The Venice Art Biennale is back for its 58th year, running from May 11 to November 24 and this year takes on the theme and title May You Live In Interesting Times. It's an open call to artists to interpret that as freely as their imagination desires, and Edmund de Waal - a British artist, ceramicist and author (he wrote The Hare with Amber Eyes and The White Road) - has brought all three strings in his bow together with his latest work in the Italian city, which focuses on exile, migration and language.
De Waal's work spreads across the city, from the historic Jewish ghetto to the San Marco district. The first piece, titled 'Tehillim' (meaning 'psalm' in Hebrew) is in the ghetto and Edmund is the first contemporary artist to exhibit within this area of the city. Speaking to BBC Arts Editor Will Gompertz on the Today Show, the British ceramicist called it "one of the strangest and most melancholic spaces in Venice," rich with history dating back over 500 years. At the Canton Scuola - a sixteenth-century highly decorative synagogue in the ghetto - de Waal has placed 11 vitrines. This incredibly ornate and Rococo building is practically unknown in the city and is the opposite in style to de Waal's minimalist work. This contrast is what drew Edmund to exhibit his vitrines there; each one contains a piece of marble, gold and porcelain, which "take the ornate experience of the holy place and transform it into a different kind of prayer" says the artist.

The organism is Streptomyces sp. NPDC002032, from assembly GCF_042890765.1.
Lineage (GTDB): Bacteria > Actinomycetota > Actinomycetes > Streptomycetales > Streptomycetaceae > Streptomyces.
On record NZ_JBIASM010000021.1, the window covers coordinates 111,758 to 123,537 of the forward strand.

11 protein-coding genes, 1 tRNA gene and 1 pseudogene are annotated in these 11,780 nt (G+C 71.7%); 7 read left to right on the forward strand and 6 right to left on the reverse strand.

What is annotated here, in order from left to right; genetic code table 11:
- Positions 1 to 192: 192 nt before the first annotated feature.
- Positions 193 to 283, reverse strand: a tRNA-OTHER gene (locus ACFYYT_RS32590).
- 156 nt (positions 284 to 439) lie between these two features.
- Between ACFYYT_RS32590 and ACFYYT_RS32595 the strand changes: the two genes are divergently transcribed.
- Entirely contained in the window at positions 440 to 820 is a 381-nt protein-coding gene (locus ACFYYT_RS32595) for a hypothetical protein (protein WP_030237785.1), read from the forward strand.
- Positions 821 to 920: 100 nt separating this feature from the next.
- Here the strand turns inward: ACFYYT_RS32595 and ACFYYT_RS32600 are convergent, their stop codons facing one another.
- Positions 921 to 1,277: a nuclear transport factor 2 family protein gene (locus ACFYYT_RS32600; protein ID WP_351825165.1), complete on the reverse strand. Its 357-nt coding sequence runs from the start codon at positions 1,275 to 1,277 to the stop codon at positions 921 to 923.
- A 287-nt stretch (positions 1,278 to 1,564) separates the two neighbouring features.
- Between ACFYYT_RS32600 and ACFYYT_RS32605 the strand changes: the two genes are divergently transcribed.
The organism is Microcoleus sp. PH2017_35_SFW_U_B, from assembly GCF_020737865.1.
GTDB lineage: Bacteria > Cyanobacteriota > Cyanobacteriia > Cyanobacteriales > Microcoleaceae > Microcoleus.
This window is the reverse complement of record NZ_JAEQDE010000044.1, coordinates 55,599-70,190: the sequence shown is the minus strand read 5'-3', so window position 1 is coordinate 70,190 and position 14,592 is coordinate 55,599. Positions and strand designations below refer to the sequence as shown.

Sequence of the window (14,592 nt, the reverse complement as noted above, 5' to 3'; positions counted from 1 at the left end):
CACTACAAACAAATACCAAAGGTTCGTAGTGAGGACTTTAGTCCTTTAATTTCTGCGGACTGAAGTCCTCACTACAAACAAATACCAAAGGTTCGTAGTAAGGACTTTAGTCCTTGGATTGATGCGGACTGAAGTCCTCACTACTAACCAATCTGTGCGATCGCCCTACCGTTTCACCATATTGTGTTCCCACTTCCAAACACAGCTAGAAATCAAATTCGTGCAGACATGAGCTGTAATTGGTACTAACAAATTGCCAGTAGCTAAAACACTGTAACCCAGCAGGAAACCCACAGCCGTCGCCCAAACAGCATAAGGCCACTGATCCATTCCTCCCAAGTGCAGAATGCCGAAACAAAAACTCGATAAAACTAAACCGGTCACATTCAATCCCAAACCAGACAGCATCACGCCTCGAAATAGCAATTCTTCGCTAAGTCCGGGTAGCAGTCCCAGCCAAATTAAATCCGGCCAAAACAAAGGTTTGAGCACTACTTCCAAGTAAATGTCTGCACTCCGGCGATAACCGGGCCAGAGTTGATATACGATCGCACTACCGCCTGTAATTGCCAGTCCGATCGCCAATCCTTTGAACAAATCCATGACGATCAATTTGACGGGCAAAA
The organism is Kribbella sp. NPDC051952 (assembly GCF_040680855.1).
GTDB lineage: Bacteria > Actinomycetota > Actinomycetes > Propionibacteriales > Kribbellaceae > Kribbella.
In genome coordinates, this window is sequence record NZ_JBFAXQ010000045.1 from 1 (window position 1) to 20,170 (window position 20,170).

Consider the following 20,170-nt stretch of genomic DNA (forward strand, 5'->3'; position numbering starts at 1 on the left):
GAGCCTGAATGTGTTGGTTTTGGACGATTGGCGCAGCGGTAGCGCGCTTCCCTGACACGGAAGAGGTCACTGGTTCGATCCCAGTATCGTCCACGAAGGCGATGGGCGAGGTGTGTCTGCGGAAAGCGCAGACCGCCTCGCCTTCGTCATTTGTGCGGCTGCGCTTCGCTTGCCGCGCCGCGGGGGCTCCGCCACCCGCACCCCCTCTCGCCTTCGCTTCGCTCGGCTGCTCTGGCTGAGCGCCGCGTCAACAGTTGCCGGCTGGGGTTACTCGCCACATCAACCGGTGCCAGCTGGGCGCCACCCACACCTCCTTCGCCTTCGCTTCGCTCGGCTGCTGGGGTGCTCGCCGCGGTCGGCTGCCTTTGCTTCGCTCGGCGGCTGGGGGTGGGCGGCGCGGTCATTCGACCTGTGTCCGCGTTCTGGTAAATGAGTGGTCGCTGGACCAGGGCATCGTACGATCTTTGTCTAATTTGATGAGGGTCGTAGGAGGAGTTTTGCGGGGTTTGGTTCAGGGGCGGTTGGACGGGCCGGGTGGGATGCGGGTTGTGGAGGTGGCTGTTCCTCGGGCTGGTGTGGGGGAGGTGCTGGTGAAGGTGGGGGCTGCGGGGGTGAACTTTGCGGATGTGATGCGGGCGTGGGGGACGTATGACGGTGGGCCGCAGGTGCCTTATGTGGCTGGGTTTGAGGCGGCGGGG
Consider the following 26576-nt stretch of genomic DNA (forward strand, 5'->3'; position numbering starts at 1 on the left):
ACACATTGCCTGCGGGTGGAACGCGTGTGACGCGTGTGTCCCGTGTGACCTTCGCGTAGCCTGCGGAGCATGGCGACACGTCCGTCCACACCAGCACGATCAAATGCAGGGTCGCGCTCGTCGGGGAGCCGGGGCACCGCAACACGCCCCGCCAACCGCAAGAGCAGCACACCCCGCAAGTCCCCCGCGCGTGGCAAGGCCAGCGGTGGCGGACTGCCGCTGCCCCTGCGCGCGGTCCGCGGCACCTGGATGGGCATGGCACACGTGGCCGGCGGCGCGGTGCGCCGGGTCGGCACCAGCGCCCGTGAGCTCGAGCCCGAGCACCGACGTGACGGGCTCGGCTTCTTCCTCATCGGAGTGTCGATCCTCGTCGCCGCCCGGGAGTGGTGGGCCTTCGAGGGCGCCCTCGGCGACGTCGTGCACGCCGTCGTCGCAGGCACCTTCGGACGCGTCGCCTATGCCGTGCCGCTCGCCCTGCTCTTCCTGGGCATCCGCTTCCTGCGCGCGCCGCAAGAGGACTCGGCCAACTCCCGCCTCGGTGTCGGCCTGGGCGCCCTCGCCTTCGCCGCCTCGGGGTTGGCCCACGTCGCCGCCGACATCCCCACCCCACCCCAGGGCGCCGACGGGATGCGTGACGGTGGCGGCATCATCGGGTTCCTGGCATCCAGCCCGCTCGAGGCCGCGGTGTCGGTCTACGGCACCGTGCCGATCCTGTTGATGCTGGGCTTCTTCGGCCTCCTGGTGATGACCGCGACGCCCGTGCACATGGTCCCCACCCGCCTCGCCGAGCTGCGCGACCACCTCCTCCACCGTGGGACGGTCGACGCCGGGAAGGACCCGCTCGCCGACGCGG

Across the city, in the more tourist-heavy San Marco district, lies a second installation in the seventeenth-century Ateneo Veneto with its baroque exterior and marble-filled interior complete of pictures of saints. In the middle of all this decorative grandeur stands The library of exile by de Waal, a 10 foot by 20 foot white space filled with works by authors who have written about the experience of being taken away from their homes and the experience of exile. Zola, Ovid, Voltaire and Thomas Mann sit amongst Lebanese and Syrian writers who have only just had their works translated into French and English. In the library - which is punctuated by three vitrines full of Edmund's pottery - the aim was to celebrate and talk about the writers and their experiences and create a space for reflection. The outside walls of the temporary library are inscribed in gold with the names of libraries that have been lost across the world from Mosul and Alexandria to the classical library of Viktor von Ephrussi, de Waal's great-grandfather.
For the duration of the Venice Biennale, both spaces will host a programme of events focusing on Jewish Venice, contemporary poetry and literature. Edmund de Waal hopes that they become centres of contemplation and dialogue and bring the historic ghetto back into conversations around Venice, as well as the heart of the Biennale.